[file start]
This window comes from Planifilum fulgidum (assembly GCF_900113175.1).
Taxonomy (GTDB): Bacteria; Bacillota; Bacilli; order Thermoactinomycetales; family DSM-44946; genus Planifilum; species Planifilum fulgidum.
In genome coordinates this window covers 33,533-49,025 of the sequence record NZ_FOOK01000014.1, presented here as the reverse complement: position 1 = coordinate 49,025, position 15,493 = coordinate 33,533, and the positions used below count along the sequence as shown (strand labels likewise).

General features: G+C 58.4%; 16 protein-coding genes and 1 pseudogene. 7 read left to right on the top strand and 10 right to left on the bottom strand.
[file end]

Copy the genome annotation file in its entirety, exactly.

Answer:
This window comes from Planifilum fulgidum (assembly GCF_900113175.1).
Taxonomy (GTDB): Bacteria; Bacillota; Bacilli; order Thermoactinomycetales; family DSM-44946; genus Planifilum; species Planifilum fulgidum.
In genome coordinates this window covers 33,533-49,025 of the sequence record NZ_FOOK01000014.1, presented here as the reverse complement: position 1 = coordinate 49,025, position 15,493 = coordinate 33,533, and the positions used below count along the sequence as shown (strand labels likewise).

General features: G+C 58.4%; 16 protein-coding genes and 1 pseudogene. 7 read left to right on the top strand and 10 right to left on the bottom strand.